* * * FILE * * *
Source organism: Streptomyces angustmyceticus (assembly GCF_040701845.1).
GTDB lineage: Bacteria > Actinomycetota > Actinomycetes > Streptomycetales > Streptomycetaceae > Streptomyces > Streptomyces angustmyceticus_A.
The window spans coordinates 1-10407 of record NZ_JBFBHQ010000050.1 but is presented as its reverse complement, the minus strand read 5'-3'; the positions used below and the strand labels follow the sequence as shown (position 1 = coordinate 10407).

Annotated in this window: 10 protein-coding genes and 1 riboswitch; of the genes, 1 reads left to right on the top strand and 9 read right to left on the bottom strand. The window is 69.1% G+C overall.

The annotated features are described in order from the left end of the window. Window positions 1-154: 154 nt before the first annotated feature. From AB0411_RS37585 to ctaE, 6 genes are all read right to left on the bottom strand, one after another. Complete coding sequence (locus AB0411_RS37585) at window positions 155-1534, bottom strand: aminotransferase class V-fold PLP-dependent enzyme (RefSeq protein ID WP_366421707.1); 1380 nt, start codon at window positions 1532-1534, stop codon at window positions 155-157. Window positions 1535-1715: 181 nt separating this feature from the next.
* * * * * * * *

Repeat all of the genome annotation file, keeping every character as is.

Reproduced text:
Source organism: Streptomyces angustmyceticus (assembly GCF_040701845.1).
GTDB lineage: Bacteria > Actinomycetota > Actinomycetes > Streptomycetales > Streptomycetaceae > Streptomyces > Streptomyces angustmyceticus_A.
The window spans coordinates 1-10407 of record NZ_JBFBHQ010000050.1 but is presented as its reverse complement, the minus strand read 5'-3'; the positions used below and the strand labels follow the sequence as shown (position 1 = coordinate 10407).

Annotated in this window: 10 protein-coding genes and 1 riboswitch; of the genes, 1 reads left to right on the top strand and 9 read right to left on the bottom strand. The window is 69.1% G+C overall.

The annotated features are described in order from the left end of the window. Window positions 1-154: 154 nt before the first annotated feature. From AB0411_RS37585 to ctaE, 6 genes are all read right to left on the bottom strand, one after another. Complete coding sequence (locus AB0411_RS37585) at window positions 155-1534, bottom strand: aminotransferase class V-fold PLP-dependent enzyme (RefSeq protein ID WP_366421707.1); 1380 nt, start codon at window positions 1532-1534, stop codon at window positions 155-157. Window positions 1535-1715: 181 nt separating this feature from the next.